Here we go again! The National Labor Relations Board (NLRB) (the activist agency that declared many common employer policies meant to establish professionalism, workplace cooperation and congeniality to be unlawful) has done it again. In late December 2015, the NLRB ruled that Whole Foods Market policy prohibiting the recording of conversations in the workplace violated Section 8(a)(1) of the NLRA. The employee policies were part of general guidelines (from HR) that applied to all the employees and applied to any electronic device that may be used to record images or conversations. It covered all areas of the store, as well as the parking lot.
Two policies were found unlawful. The first policy prohibited the recording of company meetings without prior approval from the store management. The second policy prohibited all recording in the workplace without similar approval. The company’s stated purpose for the rules were to encourage open conversation, and to eliminate the chilling effect that happens when someone is concerned that conversations are being secretly recorded.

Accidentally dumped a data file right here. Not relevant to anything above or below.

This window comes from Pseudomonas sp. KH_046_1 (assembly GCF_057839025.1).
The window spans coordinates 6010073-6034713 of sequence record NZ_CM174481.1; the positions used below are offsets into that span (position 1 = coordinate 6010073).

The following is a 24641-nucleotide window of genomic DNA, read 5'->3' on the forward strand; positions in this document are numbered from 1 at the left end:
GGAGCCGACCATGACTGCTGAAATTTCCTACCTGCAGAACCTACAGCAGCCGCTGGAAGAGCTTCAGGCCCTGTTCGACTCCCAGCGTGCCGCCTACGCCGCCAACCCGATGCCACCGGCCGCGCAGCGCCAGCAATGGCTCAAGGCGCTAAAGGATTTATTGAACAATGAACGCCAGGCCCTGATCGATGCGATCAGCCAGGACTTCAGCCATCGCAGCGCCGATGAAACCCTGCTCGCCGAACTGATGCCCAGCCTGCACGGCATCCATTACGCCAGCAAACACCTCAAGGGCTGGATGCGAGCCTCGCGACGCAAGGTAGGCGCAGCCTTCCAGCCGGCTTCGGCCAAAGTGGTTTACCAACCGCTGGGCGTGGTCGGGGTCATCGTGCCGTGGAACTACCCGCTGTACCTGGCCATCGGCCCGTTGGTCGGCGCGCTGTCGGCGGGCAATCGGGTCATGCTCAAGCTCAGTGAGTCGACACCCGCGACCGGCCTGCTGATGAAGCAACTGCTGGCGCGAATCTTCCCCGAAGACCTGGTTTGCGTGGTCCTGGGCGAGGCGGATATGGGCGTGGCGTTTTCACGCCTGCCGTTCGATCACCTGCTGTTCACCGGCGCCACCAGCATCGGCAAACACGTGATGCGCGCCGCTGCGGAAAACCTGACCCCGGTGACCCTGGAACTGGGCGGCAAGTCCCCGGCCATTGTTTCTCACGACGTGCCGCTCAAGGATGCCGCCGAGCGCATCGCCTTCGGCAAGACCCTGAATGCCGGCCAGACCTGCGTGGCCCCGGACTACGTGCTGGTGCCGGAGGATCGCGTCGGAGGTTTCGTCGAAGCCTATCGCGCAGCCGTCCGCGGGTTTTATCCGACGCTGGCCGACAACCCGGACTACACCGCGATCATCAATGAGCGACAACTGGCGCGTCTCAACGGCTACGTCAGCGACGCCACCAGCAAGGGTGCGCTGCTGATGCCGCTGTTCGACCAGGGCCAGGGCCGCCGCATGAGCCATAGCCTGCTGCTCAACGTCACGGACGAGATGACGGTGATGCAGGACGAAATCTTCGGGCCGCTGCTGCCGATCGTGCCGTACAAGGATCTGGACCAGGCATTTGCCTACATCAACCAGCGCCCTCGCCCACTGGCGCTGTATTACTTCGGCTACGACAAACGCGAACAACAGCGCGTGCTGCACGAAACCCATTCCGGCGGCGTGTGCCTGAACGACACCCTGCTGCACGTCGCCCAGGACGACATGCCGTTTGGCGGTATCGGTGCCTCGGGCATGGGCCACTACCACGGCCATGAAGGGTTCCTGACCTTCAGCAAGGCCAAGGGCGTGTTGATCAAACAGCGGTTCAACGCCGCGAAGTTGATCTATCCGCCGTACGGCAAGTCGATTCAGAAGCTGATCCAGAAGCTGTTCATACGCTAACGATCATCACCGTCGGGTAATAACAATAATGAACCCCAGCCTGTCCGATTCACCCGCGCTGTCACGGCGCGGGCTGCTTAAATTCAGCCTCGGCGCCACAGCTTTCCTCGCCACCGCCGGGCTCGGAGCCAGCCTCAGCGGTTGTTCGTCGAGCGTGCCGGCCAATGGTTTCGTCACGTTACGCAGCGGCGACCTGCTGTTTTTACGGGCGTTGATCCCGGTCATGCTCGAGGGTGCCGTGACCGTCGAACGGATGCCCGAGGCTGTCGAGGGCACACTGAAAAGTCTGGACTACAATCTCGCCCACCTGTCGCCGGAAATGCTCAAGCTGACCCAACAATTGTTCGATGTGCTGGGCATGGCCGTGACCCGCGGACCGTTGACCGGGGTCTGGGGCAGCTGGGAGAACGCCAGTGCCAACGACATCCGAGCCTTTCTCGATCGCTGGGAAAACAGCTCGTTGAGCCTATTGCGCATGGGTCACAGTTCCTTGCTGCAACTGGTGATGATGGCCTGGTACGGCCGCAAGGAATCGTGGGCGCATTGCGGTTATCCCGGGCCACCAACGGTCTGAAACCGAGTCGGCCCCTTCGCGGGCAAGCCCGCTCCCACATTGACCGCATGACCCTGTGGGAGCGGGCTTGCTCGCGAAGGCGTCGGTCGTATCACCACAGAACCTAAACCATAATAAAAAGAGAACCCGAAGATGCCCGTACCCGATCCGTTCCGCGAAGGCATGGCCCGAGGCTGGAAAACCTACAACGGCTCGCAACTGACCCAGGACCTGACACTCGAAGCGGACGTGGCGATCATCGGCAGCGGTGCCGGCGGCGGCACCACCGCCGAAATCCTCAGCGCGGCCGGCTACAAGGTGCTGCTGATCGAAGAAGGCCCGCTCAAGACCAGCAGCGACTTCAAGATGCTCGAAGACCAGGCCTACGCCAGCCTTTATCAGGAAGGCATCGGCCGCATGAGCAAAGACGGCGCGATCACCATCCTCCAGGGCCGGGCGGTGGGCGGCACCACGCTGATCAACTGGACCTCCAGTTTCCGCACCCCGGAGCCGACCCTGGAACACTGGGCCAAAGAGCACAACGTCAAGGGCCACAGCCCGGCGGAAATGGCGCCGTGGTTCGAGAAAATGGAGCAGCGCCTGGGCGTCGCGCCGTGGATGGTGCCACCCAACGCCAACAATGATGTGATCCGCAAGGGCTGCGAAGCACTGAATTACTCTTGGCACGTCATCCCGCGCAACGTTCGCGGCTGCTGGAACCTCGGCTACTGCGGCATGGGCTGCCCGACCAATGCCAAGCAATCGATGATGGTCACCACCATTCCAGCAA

As in similar cases, the Board concluded that the rules would reasonably be interpreted by employees to prohibit them from engaging in Section 7 activity (such as recording picketing, documenting hazardous conditions, publicizing issues related to terms and conditions of employment). Net result – blanket no recording rules in an Employee Handbook will be likely be declared illegal, unless there is a better employer justification. Employers need to create narrowly crafted policies designed to protect valid business justifications (such as trade secrets, confidential info, HIPAA concerns, wiretapping protections).
In Florida, two party consent is needed for recording a conversation; however, in New York and other states, a person can record a conversation as long as the individual doing the recording is a party to the conversation. Whole Foods has appealed the decision, so stay tuned. Kathleen M. McKenna, from Proskauer Rose LLP is the attorney for Whole Foods.
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